Survey: What Marketers Need to Know About Influencers


Influencer marketing is slated as the next big thing in marketing and even big brands are engaging with influencers to reach young and engaged audiences. However, there’s a key component that brands and marketers need to pay attention to: How the influencers operate.

Crowdtap, a marketplace that connects influencers with brands and agencies, conducted a survey of influencers, and the results provide insights into the thought patterns and behaviors of influential digital creatives. The survey examined everything from which networks influencers prefer, to how they feel about editorial guidelines.

Mostly, influencers care greatly for the audiences they have built. 44.07 percent of influencers surveyed chose their opportunities based on how relevant it was to their audience. 49.15 percent said they were most likely to collaborate with a brand multiple times, if the brand approached only with a offers that fit their topic or audience. In fact, 81.36 percent take inspiration for content from their audiences, so working with an influencer means working with their audience.

Engaging with and identifying the right influencers is still problematic for marketers, so it’s important to know where to look. 81.36 percent of influencers surveyed said their primary channel for publishing content was blogs; 15 percent used short form sites like Instagram and Vine.

In keeping with the idea that cross-promotion is an important part of any successful digital strategy, 100 percent of survey participants used Instagram as part of their strategy, 93.22 percent used Twitter, and 86.44 percent used Facebook. Smaller sites like Snapchat and Vine are not to be discounted as 47.46 percent of the survey participants used the former and 15.25 percent used the latter.

Influencers also participate in a number of networks, such as Tapinfluence, Collective Bias, and IZEA. 74.55 percent of influencers choose their influencer marketplaces based on the quality of opportunities and brands that participate, so be sure to sign up if your business wants to connect to high quality influencers.

Lastly, influencers want to work with companies and brands that respect their craft. Among the biggest misconceptions that brands have regarding influencers, is that they will work for free, or for products, or that the work they do takes minimal time and effort. 67.8 percent choose to continue working with brands because they believe they’re receiving competitive compensation. When asked what they least liked about partnering with a brand the answer was clear: Low to no compensation, and not valuing the influencer.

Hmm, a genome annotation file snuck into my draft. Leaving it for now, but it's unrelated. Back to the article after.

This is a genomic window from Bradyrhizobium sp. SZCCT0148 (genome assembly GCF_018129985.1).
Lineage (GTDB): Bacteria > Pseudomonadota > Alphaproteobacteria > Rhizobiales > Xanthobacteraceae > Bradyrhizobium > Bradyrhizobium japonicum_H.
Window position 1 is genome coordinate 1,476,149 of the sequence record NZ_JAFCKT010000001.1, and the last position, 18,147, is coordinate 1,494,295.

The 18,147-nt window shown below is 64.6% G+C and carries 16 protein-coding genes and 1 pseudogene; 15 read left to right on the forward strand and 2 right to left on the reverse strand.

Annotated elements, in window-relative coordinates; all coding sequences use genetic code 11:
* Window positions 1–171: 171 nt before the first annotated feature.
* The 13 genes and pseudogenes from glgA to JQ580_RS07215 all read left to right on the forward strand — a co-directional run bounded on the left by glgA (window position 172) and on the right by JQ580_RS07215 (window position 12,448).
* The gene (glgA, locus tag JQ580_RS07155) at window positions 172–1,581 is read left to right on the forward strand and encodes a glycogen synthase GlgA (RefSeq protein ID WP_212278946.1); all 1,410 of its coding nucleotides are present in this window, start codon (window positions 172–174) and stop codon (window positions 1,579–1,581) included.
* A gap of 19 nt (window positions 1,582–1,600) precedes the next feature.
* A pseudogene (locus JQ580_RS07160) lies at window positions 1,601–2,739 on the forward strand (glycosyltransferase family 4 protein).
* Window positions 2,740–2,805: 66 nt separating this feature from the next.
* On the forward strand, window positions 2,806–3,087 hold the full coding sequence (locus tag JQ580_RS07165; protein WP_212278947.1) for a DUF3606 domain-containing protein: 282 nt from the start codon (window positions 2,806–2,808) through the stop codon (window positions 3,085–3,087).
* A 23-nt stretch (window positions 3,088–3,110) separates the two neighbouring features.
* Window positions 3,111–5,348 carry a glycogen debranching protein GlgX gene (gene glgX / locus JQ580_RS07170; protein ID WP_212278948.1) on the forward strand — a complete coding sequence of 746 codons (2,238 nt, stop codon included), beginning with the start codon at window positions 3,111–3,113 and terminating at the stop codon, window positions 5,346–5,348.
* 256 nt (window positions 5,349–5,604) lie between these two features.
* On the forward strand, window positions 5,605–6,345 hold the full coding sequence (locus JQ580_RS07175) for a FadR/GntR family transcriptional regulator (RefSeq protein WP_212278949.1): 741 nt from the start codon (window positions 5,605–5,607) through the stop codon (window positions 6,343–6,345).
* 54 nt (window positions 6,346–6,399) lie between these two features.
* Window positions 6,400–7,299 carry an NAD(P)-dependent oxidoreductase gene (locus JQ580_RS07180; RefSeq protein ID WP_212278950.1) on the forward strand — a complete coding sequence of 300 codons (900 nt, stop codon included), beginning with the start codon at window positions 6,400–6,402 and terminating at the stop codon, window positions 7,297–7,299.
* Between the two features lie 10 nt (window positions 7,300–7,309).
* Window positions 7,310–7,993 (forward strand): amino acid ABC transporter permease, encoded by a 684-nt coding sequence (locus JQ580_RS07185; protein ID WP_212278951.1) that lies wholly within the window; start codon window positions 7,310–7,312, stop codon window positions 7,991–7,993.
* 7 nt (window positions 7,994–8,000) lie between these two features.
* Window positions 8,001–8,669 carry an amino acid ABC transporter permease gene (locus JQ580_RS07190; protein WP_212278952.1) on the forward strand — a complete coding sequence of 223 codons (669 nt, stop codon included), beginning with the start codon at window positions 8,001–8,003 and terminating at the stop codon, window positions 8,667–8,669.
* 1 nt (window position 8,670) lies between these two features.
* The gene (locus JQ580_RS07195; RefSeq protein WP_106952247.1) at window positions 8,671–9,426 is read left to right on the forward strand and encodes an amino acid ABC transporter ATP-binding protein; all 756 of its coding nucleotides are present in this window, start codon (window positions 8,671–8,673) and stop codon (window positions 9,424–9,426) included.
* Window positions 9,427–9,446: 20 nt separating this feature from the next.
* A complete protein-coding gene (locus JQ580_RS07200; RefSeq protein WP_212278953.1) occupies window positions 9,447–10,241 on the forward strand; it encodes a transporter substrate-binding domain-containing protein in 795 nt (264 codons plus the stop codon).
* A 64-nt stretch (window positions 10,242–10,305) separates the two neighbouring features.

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Survey: 77% of U.K. Internet Users Feel Internet is Becoming More Dangerous


Pretty much every company that operates online has become a big data company. And this constant data mining has been putting users on edge for some time now. New survey data from Broadband Genie, a consumer comparison site, indicates that users in the U.K. don’t have a lot of confidence in the companies holding their data.

Broadband Genie surveyed 3,440 Internet users and discovered that many believe the Internet is getting more dangerous and are looking for ways to protect themselves. 80 percent use an antivirus, 57 percent use a firewall, and 53 percent are using malware and spyware detection tools. However, there are still some areas of concern, such as the 10 percent of people using nothing.

Relatively few people have fallen victim online. Only 15 percent say they have had their personal data exposed in a leak and only 12 percent have been the victim of an online scam. However 54 percent have caught a computer virus.

77 percent of users surveyed still believed the Internet was getting more dangerous, while 65 percent believed that they were personally safe online. 75 percent of people believe that online companies are not doing enough to secure their personal data, and they’re right to be skeptical. Other recent data has revealed that nearly 90 percent of the most popular websites online are leaking data to third parties.

While Broadband Genie head of strategy Rob Hillborn says it’s important for companies to employ “rigorous security procedures” to mitigate risks, he also encourages consumers to be proactive about their own digital security.

He said in a statement:

It’s also important for users to consider what protection they’ve got on the other devices they own. It’s not uncommon for users to access their personal information from laptops, phones and tablets, so it’s important to make sure these devices which are often overlooked are also secure.

Readers: Do you think the Internet is getting more dangerous? Are you worried about the security of your personal information online?

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